Word Confusion: Taper versus Tapir

Posted September 22, 2016 by Kathy Davie in Author Resources, Editing, Self-Editing, Word Confusions, Writing

There’s a huge difference between taper and tapir. For one thing, the latter is alive — even if the tapir does have a tapering snout — while the former is not alive. Oh, I grant you, the flame may be lively and dance, but it still ain’t alive.

Word Confusions…

…started as my way of dealing with a professional frustration with properly spelled words that were out of context in manuscripts I was editing as well as books I was reviewing. It evolved into a sharing of information with y’all. I’m hoping you’ll share with us words that have been a bête noir for you from either end.

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Taper Tapir
Credit to: Apple Dictionary.com; National Geographic

drawing of a taper pin by ISO 2339

“Taper Pin” is MatthiasDD’s own work [GFDL or CC-BY-SA-3.0], via Wikimedia Commons

Side view of a taper pin drawing by ISO 2339.

Tapirus indicus, Zoological Garden, Stuttgart, Germany

“Schabrackentapir” is Fritz Geller-Grimm’s own work [CC BY-SA 2.5 or CC BY-SA 2.5], via Wikimedia Commons

A Tapirus indicus at the Zoological Garden in Stuttgart.

Part of Grammar:
Noun; Verb, intransitive & transitive

Plural for the noun and third person present verb: tapers
Past tense or past participle: tapered
Gerund or present participle: tapering

Plural: tapirs
A slender candle

  • A wick coated with wax, used for conveying a flame

A gradual narrowing

  • A gradual or incremental reduction of width or thickness in an elongated object

Gradual decrease of force, capacity, etc.

Anything having a tapering form, such as a spire or obelisk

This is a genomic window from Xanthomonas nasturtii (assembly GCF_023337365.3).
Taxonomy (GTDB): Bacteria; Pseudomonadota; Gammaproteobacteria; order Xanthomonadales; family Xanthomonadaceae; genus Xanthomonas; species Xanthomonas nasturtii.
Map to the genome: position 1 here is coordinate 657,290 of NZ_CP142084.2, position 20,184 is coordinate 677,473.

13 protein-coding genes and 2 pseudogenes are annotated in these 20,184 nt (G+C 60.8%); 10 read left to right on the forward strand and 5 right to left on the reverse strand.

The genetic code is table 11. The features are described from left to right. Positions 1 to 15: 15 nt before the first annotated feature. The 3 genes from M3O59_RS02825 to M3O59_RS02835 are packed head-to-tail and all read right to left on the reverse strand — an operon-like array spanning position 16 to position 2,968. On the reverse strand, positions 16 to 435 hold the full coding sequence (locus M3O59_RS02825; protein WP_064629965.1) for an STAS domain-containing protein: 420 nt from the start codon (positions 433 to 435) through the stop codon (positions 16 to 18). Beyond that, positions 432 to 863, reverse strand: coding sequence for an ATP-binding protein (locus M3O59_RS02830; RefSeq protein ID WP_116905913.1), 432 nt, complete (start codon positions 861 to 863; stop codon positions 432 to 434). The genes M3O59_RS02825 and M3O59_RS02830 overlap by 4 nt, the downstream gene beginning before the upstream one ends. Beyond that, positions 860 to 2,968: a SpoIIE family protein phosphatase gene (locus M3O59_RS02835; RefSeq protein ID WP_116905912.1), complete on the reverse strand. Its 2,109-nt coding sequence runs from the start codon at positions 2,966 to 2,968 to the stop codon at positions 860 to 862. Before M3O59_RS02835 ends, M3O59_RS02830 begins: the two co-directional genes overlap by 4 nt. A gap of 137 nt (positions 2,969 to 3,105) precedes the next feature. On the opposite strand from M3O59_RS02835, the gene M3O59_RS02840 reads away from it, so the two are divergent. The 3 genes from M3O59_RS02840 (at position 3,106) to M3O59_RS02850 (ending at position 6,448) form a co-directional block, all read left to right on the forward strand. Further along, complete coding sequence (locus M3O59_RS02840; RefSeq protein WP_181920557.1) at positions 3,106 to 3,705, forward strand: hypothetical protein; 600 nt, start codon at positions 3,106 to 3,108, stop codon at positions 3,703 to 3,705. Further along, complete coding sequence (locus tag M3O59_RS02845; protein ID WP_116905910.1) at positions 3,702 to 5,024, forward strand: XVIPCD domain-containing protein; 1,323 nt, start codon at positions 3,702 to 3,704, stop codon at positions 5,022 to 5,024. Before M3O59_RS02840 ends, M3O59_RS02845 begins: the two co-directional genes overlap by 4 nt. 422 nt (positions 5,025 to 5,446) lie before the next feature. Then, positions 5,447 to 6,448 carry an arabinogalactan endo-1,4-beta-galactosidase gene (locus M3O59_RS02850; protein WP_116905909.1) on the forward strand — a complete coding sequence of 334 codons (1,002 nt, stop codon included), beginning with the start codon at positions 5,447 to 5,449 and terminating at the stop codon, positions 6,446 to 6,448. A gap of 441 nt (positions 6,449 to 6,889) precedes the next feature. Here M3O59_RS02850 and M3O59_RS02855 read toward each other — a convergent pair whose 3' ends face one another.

A person who records or edits magnetic tape, videotape, etc.

Verb, intransitive:
Diminish or reduce or cause to diminish or reduce in thickness toward one end

  • Gradually lessen
  • Become lean

Verb, transitive:
Diminish or reduce or cause to diminish or reduce in thickness toward one end

A nocturnal hoofed mammal with a stout body, sturdy limbs, and a short flexible proboscis, native to the forests of tropical America and Malaysia
She lit the tapers with a slender matchstick.

A flat wick is commonly used in tapers.

We have to apply the current industry standard taper of 5 degrees.

The marathon taper can be an incredibly challenging phase during a training plan.

Verb, intransitive:
The tail tapers to a rounded tip.

The impact of the dollar’s depreciation started to taper off.

The leaf tapers at the tip.

The storm is beginning to taper off.

Verb, transitive:
David asked my dressmaker to taper his trousers.

Cigarette pants taper in tightly at the ankle.

Tapirs look something like pigs with trunks, but they are actually related to horses and rhinoceroses.

Tapirs have a short prehensile (gripping) trunk, which is really an extended nose and upper lip.

There are four tapir species.

The woolly tapir lives in the Andes and is the smallest of the four.

Adjective: untapered, untapering
Adverb: taperingly
Noun: taperer
History of the Word:
Old English denoting any wax candle. Its dissimilated form by switching from p- to t- from the Latin papyrus, for the pith which was used for candle wicks. Late 18th century, via Spanish and Portuguese from Tupi tapyra.

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C’mon, get it out of your system, bitch, whine, moan…which words are your pet peeves?

Pinterest Photo Credits

“Tapir at San Diego Zoo” by Sepht~commonswiki assumed (based on copyright claims). [GFDL, CC-BY-SA-3.0 or CC BY 2.5], via Wikimedia Commons.

“Bretagne” is H. Grobe’s own work [CC BY 3.0], via Wikimedia Commons.